The commander of military forces in Afghanistan said Tuesday that the United States and its allies should keep troops in Kabul and the “four corners” of the country after 2014, warning about growing uncertainty across the region as the withdrawal begins.
“Many Afghans have told me they no longer fear the Taliban as much as they fear what will happen after 2014,” Marine Gen. Joseph F. Dunford Jr. told the Senate Armed Services Committee during his first congressional testimony since taking command in Kabul in February. “There is a growing sense that December 2014 is a cliff for the Afghan people.”
Dunford’s endorsement of an international force robust enough to provide support at the four regional training centers marked the Pentagon’s most expansive and ambitious vision of the role the United States should aspire to play in Afghanistan after the U.N. authorization for military operations expires. The White House has refrained from committing to a post-2014 troop level as it negotiates the terms of a bilateral security agreement with Kabul. Administration officials say they hope to have a deal by late spring or early summer.
The administration’s hedging on its future role is increasingly being compared to the failed attempts to keep a residual force in Iraq at the end of 2010. Sen. John McCain (R-Ariz.) criticized Dunford for declining to say how many U.S. troops he felt should remain after 2014.
“I can’t tell you how deeply disappointed I am in your testimony, General, because they see what happened in Iraq,” McCain said at the hearing. “They see us withdrawing [from] every place in the world. They see what’s happening in Syria. They see a lack of commitment [from] the United States in Libya post-Gaddafi. They know which way the wind is blowing.”
Rep. Duncan Hunter (R-Calif.), a member of the House Armed Services Committee who recently traveled to Afghanistan, said U.S. officials there are hoping the post-2014 military footprint will include between 10,000 and 13,000 U.S. troops. Ideally, he said, they would be complemented by as many as 7,000 troops from allied nations. Coming up with an agreement quickly for such a presence will be crucial to maintaining the flow of international aid on which Afghanistan depends, he said.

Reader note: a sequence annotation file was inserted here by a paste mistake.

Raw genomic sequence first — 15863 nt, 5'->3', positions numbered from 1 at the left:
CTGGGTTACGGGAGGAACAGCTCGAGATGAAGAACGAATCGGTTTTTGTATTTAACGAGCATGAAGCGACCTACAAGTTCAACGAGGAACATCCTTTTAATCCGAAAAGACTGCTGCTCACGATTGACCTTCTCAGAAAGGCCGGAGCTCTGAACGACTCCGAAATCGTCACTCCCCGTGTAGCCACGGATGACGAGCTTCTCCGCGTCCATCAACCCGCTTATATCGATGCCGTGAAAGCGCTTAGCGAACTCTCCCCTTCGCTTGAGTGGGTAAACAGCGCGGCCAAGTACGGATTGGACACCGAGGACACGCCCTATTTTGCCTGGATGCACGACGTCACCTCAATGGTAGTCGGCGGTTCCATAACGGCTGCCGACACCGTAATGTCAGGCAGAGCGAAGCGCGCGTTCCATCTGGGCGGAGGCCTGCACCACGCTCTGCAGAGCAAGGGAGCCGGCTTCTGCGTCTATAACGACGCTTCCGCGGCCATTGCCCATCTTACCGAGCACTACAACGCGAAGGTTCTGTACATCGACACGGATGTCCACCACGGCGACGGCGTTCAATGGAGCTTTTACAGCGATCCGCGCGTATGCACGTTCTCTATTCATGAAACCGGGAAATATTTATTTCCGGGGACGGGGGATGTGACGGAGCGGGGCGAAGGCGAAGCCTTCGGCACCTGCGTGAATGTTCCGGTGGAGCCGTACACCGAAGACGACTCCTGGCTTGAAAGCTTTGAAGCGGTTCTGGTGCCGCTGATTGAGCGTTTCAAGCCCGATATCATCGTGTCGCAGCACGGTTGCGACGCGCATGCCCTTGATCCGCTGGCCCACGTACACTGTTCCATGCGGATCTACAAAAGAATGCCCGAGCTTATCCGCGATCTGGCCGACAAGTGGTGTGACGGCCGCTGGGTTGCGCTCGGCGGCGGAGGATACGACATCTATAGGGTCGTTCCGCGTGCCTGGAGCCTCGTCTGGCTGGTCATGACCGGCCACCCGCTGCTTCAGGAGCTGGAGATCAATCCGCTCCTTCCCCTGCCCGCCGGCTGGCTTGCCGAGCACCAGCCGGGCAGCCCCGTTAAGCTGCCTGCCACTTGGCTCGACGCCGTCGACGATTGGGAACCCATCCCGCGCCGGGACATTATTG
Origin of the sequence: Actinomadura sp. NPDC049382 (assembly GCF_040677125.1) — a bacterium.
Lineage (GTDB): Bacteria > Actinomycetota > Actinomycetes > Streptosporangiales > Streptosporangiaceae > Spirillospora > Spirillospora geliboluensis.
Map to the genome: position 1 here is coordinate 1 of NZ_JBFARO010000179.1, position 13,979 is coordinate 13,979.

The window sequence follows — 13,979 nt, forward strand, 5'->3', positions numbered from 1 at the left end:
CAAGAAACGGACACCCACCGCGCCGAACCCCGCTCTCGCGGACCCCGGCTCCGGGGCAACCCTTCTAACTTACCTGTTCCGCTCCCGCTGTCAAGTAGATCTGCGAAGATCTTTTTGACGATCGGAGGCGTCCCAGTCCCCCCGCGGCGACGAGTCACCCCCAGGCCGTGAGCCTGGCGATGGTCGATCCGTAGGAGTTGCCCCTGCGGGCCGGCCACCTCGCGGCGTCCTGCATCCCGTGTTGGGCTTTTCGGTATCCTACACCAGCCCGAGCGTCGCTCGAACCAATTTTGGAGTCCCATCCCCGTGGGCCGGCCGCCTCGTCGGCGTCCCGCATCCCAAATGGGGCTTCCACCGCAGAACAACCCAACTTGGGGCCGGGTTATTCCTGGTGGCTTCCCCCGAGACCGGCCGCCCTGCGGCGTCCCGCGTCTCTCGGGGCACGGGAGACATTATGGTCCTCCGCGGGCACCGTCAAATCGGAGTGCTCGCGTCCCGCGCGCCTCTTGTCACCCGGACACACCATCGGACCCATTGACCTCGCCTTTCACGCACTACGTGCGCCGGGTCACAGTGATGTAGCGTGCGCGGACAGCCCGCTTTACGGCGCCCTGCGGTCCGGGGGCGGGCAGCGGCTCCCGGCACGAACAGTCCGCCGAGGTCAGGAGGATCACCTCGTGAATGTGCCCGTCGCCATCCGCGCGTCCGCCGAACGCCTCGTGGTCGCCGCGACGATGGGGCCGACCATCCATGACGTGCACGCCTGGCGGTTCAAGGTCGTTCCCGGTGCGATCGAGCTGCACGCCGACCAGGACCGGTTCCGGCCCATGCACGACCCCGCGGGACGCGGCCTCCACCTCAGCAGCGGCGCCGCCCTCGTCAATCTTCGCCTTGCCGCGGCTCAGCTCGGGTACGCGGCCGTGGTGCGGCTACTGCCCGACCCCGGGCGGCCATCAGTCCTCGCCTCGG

“If we don’t get a bilateral agreement and we don’t get the troops, Afghanistan is not going to get the money,” Hunter said in an interview.
Sen. James M. Inhofe (Okla.), the ranking Republican on the Senate Armed Services Committee, said the range of 8,000 to 12,000 NATO troops the administration has endorsed for post-2014 is woefully inadequate to support counterterrorism operations and substantive training.
“A force of 10,000 would barely be able to protect itself and would likely result in ceding the city of Herat in the west to Iranian authorities, which is a scary thought,” Inhofe said, citing what he said commanders have told him.
U.S. allies and Afghan officials, particularly military commanders, have begun to fret about Washington’s willingness to maintain a robust presence in Afghanistan, analysts say.
“I think the uncertainty that surrounds the nature of our presence is troublesome both to Afghans and our allies,” said Kim Kagan, a former military adviser who runs the Institute for the Study of War. “It makes it difficult for Afghans to plan what their requirements will be long-term and for our allies, who also rely on our enabling capabilities.”
Dunford said he had seen evidence that U.S. efforts to get the Taliban to reconcile with the Afghan government and join the political process are not bearing fruit.
“I don’t have any insight today that would lead me to believe the Taliban will be part of the political process in 2014,” the general said.